However, I'll give it a whack -- the Universe was created from nothing, and the original language is clear on that point.

Hebrew has two "make" or "create" verbs.  One means to make from nothing, the other to make from something.  According to the Hebrew text, the entire Universe was created from nothing.

Conveniently (at least for Jews ...) scientists don't have a problem with "created from nothing" since Quantum Physics doesn't have a problem with "stuff" spontaneously appearing so long as certain restrictions are met -- the sum of charge, spin, etc. must be zero.

Wow, I love watching two different religions battle. It would be like being at a si fi convention with one person arguing the existence of Klingons while the other argues for the existence of "the force'.

 

Furry, when your book says "nothing" in claims to our origins that was an utterance of ignorance. That "nothingness" if you are going to claim a god still requires a god. What you are doing is retrofitting after the fact. All the word means is "poof". "god did it". It is mere gap filling written by people who had no clue what they were saying.

It would make just as much sense to claim that a snarfwidget "poof" created everything out of nothing.

Our universe is the result of a "what" not a "who".  The universe does not need us to continue nor does it need a god as a cause. Our current knowledge of that "singularity" does not need a god to explain. Background radiation and quantum physics explain quite aptly our world without making up an invisible brain with magic super powers.

What you are doing is no different than a 3 year old pointing to the sky and saying "the sky is blue". That does not demonstrate by any stretch that the 3 year old knows the reason why it is blue.

The word "nothing" in reference of those holy text is merely their pondering of what life was before they were born.

Those texts have far too much absurdity in them to consider them relevant to modern science. Muslims and Christians try to pull this too and it is not a new tactic nor is it a credible tactic.

I am not saying you are a dumb person. I am saying that you are human and you merely like the idea of the Jewish tradition so much that you are willing to try to retrofit science to it to falsely make it work.

I've had Muslims point to a red nebula and quote a Koran verse as evidence that their book is a science textbook. I've had another Muslim quote the Koran "mountains moving" as evidence that it explained plate tectonics.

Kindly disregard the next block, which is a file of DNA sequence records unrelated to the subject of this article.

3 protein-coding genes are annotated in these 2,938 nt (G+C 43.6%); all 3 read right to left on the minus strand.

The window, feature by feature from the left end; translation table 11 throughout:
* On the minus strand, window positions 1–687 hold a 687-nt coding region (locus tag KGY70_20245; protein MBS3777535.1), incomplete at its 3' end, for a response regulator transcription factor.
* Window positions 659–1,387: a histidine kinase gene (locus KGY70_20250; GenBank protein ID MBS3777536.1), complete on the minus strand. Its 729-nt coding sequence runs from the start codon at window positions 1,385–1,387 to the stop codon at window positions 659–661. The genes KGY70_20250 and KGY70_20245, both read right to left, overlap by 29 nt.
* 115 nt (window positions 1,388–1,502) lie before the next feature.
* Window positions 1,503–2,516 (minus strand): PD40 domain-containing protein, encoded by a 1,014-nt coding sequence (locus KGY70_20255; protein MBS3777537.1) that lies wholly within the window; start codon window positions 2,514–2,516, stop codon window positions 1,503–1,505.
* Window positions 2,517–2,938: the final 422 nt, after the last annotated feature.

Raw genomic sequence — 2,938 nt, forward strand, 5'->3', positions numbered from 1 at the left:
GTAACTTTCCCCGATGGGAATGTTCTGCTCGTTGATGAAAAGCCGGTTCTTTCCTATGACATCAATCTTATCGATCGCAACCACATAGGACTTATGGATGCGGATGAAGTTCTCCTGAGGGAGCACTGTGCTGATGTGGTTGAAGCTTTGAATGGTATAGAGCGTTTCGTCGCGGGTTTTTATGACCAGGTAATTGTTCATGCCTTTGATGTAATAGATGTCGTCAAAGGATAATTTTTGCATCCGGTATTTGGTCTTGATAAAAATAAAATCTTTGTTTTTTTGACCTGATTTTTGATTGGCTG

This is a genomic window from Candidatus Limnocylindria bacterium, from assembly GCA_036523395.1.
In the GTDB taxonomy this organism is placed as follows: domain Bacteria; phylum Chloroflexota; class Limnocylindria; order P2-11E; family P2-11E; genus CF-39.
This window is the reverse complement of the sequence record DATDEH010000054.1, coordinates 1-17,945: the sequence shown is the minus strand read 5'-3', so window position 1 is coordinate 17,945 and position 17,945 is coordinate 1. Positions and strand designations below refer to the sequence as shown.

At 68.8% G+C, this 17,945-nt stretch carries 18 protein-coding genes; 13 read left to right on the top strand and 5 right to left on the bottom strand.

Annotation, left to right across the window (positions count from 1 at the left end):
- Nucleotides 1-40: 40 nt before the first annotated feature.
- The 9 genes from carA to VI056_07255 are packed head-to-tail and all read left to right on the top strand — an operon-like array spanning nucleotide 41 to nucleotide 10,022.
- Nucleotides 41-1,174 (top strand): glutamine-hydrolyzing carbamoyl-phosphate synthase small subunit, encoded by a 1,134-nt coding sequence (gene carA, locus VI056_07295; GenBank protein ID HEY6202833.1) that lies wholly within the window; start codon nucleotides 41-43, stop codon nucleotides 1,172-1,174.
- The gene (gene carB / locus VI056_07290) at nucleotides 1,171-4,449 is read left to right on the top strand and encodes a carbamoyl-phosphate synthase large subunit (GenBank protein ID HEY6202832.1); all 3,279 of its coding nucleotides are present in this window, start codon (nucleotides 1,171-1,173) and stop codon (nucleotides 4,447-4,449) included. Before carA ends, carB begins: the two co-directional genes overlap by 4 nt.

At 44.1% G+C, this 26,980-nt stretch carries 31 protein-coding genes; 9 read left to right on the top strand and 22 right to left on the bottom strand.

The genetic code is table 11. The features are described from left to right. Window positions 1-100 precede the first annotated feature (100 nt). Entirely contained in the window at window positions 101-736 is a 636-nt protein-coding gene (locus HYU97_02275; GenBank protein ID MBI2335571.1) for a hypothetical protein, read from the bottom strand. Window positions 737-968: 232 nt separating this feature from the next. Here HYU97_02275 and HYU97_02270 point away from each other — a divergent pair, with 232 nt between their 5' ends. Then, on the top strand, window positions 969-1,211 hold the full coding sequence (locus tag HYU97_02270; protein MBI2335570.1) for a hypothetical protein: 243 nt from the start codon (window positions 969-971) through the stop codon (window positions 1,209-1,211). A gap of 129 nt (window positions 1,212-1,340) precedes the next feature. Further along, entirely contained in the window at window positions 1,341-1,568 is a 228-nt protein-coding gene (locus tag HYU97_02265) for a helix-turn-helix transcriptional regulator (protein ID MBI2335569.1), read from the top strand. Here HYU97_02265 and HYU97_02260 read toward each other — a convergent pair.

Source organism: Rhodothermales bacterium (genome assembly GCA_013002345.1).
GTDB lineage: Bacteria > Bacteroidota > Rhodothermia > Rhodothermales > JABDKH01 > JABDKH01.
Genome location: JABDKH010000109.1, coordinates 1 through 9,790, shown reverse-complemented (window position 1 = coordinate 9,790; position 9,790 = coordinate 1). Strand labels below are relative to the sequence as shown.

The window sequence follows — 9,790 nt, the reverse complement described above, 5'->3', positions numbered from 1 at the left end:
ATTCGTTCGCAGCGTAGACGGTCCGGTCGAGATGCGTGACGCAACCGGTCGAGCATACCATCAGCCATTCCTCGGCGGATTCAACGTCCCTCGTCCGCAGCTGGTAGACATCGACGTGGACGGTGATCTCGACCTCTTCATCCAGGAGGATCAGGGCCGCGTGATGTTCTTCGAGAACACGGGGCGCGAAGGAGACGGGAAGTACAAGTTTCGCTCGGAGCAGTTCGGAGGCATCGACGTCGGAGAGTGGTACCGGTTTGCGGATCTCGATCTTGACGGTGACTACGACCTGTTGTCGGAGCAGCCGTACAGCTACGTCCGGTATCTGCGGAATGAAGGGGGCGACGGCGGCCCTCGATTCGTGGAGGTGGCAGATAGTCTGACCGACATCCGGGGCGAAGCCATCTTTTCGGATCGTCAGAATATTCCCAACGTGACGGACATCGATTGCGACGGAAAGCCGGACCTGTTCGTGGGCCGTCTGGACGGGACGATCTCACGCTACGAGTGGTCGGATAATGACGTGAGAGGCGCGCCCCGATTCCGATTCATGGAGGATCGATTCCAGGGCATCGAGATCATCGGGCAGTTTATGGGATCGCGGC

A few years back, just to challenge myself, I spent three days with almost no sleep picking through a Christian's argument about how his book explained science. Everything from the creation of the earth, to knowing about galaxies and so on. Not one of those quotes DEMONSTRATED empirical knowledge.

The bottom line is NO HOLY BOOK IS A SCIENCE TEXTBOOK nor can it substitute as one.

All everyone is doing here, including you, is taking words out of context from ambiguous quotes that do not contain empirical demonstrations of knowledge.

I even had a Christian try to claim that Aquinus knew about quantum mechanics. None of you are right. You cannot take a book of myth and pretend it is a textbook that can be used in a science class or a science lab. They cant and you cant.

Scientific method and science is not dependent on belief in God/Yahweh/Allah/Jesus or Thor.

All those beliefs and books were not written through testing, falsification or independent review, because that was not the intent of the writers. The writers merely had a deity they wanted to sell and made very bad guesses about the nature of reality.

I like you Furry, but you really are not doing anything differently that we have not debunked before.

 

 

 

 

 

 

 

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Trinity123 wrote:So you

Trinity123 wrote:

So you won't give any effort to respond to the argument? 

It does matter what your reaction is, because without dialogue, then what is the point of this atheist forum?